Friday, June 19, 2009

Less (hindsight) is more (profit)

This is the third article in our series on Investor Psychology. It is loosely based on research done by Daniel Kahneman (Ph.D) who published "Aspects on Investor Psychology" in 1998 as well as other interesting finds on the subject.
It is well documented that people can rarely reconstruct what they thought was going to happen just before the event occurred. Most people exaggerate their earlier estimate of the probability that an event may occur. This manifestation is called hindsight biases.

Thursday, June 18, 2009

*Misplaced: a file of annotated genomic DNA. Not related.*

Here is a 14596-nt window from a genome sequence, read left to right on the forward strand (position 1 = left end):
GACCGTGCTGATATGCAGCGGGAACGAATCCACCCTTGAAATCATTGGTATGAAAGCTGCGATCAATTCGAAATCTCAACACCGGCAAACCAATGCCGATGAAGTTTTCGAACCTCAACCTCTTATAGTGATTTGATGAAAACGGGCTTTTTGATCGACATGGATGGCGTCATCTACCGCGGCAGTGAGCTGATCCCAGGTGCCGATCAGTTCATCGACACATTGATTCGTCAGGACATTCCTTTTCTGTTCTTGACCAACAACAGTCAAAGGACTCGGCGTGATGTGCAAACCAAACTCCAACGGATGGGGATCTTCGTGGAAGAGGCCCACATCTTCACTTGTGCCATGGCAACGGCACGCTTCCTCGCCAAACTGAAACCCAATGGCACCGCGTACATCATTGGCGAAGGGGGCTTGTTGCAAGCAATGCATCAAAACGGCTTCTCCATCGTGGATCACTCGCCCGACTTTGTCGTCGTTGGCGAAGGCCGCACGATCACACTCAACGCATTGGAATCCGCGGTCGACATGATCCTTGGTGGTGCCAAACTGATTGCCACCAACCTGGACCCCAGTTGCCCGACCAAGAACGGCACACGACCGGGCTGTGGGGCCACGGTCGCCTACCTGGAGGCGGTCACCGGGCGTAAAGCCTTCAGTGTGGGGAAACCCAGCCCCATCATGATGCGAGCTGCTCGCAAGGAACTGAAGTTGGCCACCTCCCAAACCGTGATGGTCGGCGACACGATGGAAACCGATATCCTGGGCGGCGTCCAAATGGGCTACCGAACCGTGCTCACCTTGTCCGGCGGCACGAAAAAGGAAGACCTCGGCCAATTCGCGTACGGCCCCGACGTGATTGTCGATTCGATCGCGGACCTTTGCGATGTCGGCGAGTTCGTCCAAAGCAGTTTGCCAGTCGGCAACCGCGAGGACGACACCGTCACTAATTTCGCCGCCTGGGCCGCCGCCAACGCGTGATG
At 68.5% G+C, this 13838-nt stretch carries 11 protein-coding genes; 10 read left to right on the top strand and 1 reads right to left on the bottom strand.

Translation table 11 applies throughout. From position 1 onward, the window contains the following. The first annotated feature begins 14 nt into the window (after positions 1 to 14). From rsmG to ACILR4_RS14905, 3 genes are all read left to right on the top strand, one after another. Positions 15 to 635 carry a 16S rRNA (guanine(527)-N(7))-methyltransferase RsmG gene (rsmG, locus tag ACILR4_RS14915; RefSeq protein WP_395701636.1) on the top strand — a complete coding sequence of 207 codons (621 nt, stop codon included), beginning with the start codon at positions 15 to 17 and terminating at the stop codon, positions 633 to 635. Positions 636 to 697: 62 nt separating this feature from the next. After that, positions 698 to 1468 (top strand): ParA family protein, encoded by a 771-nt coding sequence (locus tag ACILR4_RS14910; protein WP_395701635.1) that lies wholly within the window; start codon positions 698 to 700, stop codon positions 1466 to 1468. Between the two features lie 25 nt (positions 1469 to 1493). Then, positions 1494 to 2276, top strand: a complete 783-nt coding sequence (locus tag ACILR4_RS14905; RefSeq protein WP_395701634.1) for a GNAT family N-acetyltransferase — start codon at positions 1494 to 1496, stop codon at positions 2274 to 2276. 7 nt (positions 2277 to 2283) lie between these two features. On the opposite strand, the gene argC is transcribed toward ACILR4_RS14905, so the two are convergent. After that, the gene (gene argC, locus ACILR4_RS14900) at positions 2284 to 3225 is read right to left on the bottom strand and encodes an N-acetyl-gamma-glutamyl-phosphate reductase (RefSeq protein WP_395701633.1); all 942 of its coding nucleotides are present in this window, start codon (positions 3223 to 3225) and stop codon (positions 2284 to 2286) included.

It's all in the mind - part II


In the previous post I wrote about overconfidence. Another aspect that influences investor behavior, and closely related to overconfidence, is optimism.

How good driver are you compared to others on the road?

The research by Kahneman (Aspects of Investor Psychology by Daniel Kahneman, PhD) and other articles I found on the Internet, suggests an overwhelmingly percentage (80%) of people believe that their driving skills are above average. Although I could not find any statistics on driver abilities (I conclude that it must be very difficult to measure), you have to agree that this is a typical illustration of optimism.